peeking over MC 690

I’m over­joyed to announce that, start­ing in January, I’ll be join­ing the Modernist Cuisine team full-time as the Business Development Manager… and Modernist Cuisine Evangelist! If you’ve been fol­low­ing the blog (or if you’ve ever had a 5-minute con­ver­sa­tion with me) you know that I’ve been a huge fan of Modernist Cuisine since I first heard about the project. From my first inter­view with Nathan Myhrvold in May, 2010 to my recent expe­ri­ence of intern­ing with the kitchen team, it has been my dream to join this team. Now, I’ll have the tremen­dous plea­sure of help­ing Modernist Cuisine grow in new and excit­ing ways, and spread our mes­sage to a much broader audience.

We are for­tu­nate to be wit­ness­ing a world­wide, culi­nary rev­o­lu­tion. Much like Escoffier’s Le Guide Culinaire for­ever changed cook­ing in the early twen­ti­eth cen­tury, Modernist Cuisine enables con­tem­po­rary ideas, tools and cook­ing tech­niques to spread more widely than any other book before it. In fact, I’ve been infa­mously quoted as say­ing “Escoffier would crap his pants…” at the sight of the five gor­geous, com­pre­hen­sive vol­umes. However, with the U.S. book launch com­pleted and for­eign edi­tions now broadly avail­able, our work is far from done.

More than ever, we are excited about the huge poten­tial we see in the road ahead. We’ll be explor­ing ways for The Cooking Lab to con­tribute to the Modernist rev­o­lu­tion, not only through our books but also through new ser­vices and prod­ucts that we hope to develop our­selves and in col­lab­o­ra­tion with a wide range of other com­pa­nies, from food and equip­ment man­u­fac­tur­ers to chefs and restau­rant own­ers, to pub­lish­ers and pro­duc­ers. We’ve got a list of great ideas to turn into real­i­ties, but we also want to know what you’d like to see from us. If you have an idea, a request, or a part­ner­ship oppor­tu­nity, we’d love to hear your thoughts. Contact us online or email scott@modernistcuisine.com.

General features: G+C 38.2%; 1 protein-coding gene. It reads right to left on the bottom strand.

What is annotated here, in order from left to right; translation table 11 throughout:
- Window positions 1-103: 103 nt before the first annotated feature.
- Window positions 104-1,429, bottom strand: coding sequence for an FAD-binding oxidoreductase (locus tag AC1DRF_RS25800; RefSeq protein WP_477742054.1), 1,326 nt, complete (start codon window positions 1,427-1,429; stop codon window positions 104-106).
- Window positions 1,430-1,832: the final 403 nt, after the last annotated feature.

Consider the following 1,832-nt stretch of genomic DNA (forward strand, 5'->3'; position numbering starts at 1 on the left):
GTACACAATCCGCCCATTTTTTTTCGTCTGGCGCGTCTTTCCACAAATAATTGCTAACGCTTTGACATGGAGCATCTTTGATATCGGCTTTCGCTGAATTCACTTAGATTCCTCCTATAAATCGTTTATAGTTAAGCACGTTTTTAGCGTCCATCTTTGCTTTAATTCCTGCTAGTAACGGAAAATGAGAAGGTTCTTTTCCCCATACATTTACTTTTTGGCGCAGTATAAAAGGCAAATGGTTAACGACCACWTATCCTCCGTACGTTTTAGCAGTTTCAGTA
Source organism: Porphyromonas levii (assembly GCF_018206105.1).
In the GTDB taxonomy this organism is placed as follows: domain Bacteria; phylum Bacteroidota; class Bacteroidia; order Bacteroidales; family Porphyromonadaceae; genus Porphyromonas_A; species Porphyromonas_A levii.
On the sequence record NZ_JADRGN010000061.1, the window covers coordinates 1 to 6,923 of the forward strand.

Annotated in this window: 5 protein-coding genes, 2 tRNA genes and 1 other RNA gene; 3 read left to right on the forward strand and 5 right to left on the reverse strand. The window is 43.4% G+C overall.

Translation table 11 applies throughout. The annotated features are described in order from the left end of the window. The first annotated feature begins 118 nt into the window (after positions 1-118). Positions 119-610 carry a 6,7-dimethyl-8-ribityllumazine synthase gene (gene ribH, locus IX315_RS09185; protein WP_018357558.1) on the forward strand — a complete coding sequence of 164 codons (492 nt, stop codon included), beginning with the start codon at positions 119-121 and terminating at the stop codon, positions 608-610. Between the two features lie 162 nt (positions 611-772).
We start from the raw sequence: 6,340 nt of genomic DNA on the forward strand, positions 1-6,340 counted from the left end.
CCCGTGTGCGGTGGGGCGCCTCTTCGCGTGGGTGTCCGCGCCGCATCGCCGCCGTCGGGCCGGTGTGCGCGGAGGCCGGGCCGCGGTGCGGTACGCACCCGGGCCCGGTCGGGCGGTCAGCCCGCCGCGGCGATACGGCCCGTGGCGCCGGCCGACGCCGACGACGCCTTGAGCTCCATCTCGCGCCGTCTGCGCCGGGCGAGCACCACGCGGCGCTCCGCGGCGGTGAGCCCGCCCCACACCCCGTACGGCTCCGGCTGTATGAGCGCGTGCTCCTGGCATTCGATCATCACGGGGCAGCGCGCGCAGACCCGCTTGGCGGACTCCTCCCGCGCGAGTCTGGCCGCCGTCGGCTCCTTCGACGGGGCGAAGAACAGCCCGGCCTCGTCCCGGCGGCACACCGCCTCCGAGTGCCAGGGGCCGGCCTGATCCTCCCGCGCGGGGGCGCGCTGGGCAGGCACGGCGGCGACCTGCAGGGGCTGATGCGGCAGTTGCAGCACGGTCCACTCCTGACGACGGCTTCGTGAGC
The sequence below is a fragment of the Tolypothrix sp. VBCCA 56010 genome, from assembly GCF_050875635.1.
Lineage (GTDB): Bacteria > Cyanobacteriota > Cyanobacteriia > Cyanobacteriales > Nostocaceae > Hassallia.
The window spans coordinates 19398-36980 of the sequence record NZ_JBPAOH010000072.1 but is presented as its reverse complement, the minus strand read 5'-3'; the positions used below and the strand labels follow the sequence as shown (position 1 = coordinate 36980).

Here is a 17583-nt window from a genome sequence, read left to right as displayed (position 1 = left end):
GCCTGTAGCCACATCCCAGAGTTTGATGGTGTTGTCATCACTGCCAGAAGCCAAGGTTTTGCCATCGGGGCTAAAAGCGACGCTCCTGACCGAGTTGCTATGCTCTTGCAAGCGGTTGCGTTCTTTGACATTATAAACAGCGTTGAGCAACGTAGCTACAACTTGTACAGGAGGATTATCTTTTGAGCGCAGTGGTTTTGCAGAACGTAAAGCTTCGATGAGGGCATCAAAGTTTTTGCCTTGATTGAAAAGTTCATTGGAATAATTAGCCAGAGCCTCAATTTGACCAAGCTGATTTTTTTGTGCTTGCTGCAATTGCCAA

I’m incred­i­bly excited about the future of Modernist Cuisine, and I’m hon­ored by the priv­i­lege of help­ing to shape it!

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Reading time: 2 min

tomatoes

After much ogling, I finally took the plunge and purchased a VacMaster chamber vacuum sealer when I caught an irresistible deal for an older model on Craigslist.  I had known for a while that my FoodSaver was woefully inadequate at sealing wet foods for sous vide, but after witnessing how much of a workhorse the chamber sealer is at the Modernist Cuisine lab, I knew it was an essential missing piece of gear for my own kitchen.  These are the results of my first real experimentation with the chamber vacuum sealer: “quick pickling.”

A chamber sealer pulls a much stronger vacuum than a FoodSaver – so strong, in fact, that it will boil water at room temperature.  When you apply this ultra-strong vacuum pressure to plant foods, you can physically change their cell structure in a way that causes the foods to quickly absorb  liquids that surround them.  Modernist Cuisine explains the phenomenon best: